No doubt about it. We’re living in a vulgar, witless age. If you’re a cabaret performer, why bother to exercise wit—if you even have it to exercise—when you only need to insert “shit,” “pussy,” “cunt,” “fuck” or “motherfucker” into a remark and reap an instant howl from a primed audience.
The comic(?) tactic is so old, it’s a wonder that those employing it aren’t looking to find some new way to be creative—or vulgar, or shocking. Maybe they don’t bother because they’ve noticed they don’t have to do any more than they’re already doing. You can be lazy and still get ahead, perhaps even faster. Vulgarity, obscenity is the easy ticket in a society that’s learned you don’t have to try harder in order to succeed.
I’m bringing this up now, because after hearing a good deal about the cabaret singer Bridget Everett, I finally saw and heard her in Rock Bottom, the new show she’s doing at the Public—on, as it happens, the establishment’s New York Voices commission, which is funded in part by the National Endowment for the Arts. (Apparently, a lot has changed since 1990 and the NEA Four, and, on balance, that’s a good thing.)
Having Everett’s show under my belt, as it were, I’m trying to remember what I expected to find. I’d heard unspecified praise about her from fans, and pointed criticism from detractors. On the way to the late Saturday night performance, I even ran into a friend who said he disliked her unabated raunchiness and, knowing my taste, predicted I’d dislike her as well and maybe even scram before she finished.
Guess what? I didn’t scram before she finished. As often (usually?) happens when I (or you, for that matter) see something about which much has already been written and said, the reaction is naturally personal. It doesn’t quite jibe with received information.
So let me tell you about the Bridget Everett I saw. To begin with, she has a glorious rock voice, and while she’s able to ripple the Joe’s Pub ceiling when she so desires, she can control those strong vocal cords exquisitely and thereby shift emotions from large and powerful to small and intimate.
She’s a tall, big-boned and full-figured woman, whom both Peter Paul Rubens and Lucian Freud would have been happy to paint. She has a beautiful face, a great smile and swinging blond hair she wears cut to just below her ears in a flattering manner. Were she to decide she’d like to be what is currently called a plus-size model, she’d have a good chance of going far on runways.
She is off-the-cuff funny, quick with the clever ad lib. When she chooses to be, she can be—yup—witty. The night I was there, she got some smart one-liners off as fast as Joan Rivers might have and Elayne Boosler still does. There was one about the recently ubiquitous ice bucket challenges that tickled me.
But yes, Everett is vulgar. She cultivates vulgarity. She has clearly developed a following that wants to see how extremely vulgar she can be. With the help of songwriters Scott Wittman (her intrepid director), Marc Shaiman, Matt Ray, Adam “Ad-Rock” Horovitz and herself, she generously gives the audience what she’s trained it to want. (She’s aided as well by a five-piece band, conducted from the piano by steel-fingered, blond Bette Sussman.)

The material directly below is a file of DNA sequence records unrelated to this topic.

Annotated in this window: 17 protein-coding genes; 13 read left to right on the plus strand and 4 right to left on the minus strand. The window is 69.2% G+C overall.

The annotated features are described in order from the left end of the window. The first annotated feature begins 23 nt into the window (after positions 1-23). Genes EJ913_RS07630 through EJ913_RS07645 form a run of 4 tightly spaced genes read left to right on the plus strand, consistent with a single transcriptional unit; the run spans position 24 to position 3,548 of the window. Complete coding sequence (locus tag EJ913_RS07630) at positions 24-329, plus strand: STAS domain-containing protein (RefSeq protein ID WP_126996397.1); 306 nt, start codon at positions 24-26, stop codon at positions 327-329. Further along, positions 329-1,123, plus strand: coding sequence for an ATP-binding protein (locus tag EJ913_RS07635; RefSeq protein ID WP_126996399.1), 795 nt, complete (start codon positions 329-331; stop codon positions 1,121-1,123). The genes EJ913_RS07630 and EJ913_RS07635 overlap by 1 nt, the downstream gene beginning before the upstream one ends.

Song titles tell the story, although they don’t suggest the comments she inserts between lyrics—the most blatant two items being “Tell Me (Does This Dick Make My Ass Look Too Big?)” and “Put Your Dick Away.”
The titles don’t indicate what she might be doing while delivering the sex-laden anthems. Was it during “Eat It” that one of her back-up singers handed her an instant whip can so she could coat the thigh she had positioned inches from a male patron’s mouth?
He obliged. Of course. This was Gary, whose name she’d requested earlier. And what’s a fellow to do when confronted with such a situation? Everett had manipulated him so that were he to turn down the thigh-licking offer, he’d look like a spoilsport. Who wants that? Steve, another victim whom she’d also sort of befriended, could do nothing but lie on the stage, when she’d brought him there, and allow her to sit on him and so forth. Good ol’ Steve.
A couple times during her hour-plus, partially NEA-backed program, Everett put her dick-and-clit jokes aside and sang a song sweetly. “Why Don’t You Kiss Me” she wrote with Ray, and had it been released in the 1950s, would have been a chart topper. Another success is her nominal closing song, “I’ll Take You Home” (Shaiman and Wittman her collaborators this time). Were it released right now, it could also show up on Top 40 lists.
About her wardrobe: It’s designed especially for her with calculation by Larry Krone for House of Larréon. She first appears (when I was there, anyway) in what looked like a black-and-silver horizontal-striped shower curtain. That number and a gown that harked back to the Greeks with its supporting band seemed to hold out the promise of an imminent wardrobe malfunction that never materialized. You have to hand it to Krone; like Everett, he knows exactly what he’s doing.
At one point, Everett says something about “waiting for cabaret to catch fire.” Cheers to her for admitting she’s working in cabaret, when others fudge the issue because they think the very word “cabaret” will end up limiting them.
On the other hand, it seems to me that if Everett is a cabaret performer, she’s arduously and industriously working the burlesque end of it. Any time she’d like to move towards the spectrum’s middle, she has the wherewithal to do so.
Also keep in mind that, although her celebrants welcome her as something new on the cabaret horizon—to some extent she is—at the same time she’s part of an established tradition of bawdy women entertainers. She’s not so much alt-cabaret as the 21st-century Sophie Tucker by way of Rusty Warren and Belle Barth and to a lesser degree Frances Faye and Ava Williams. She’s merely brought these predecessors up to date from a more sophisticated age to our vulgarian era.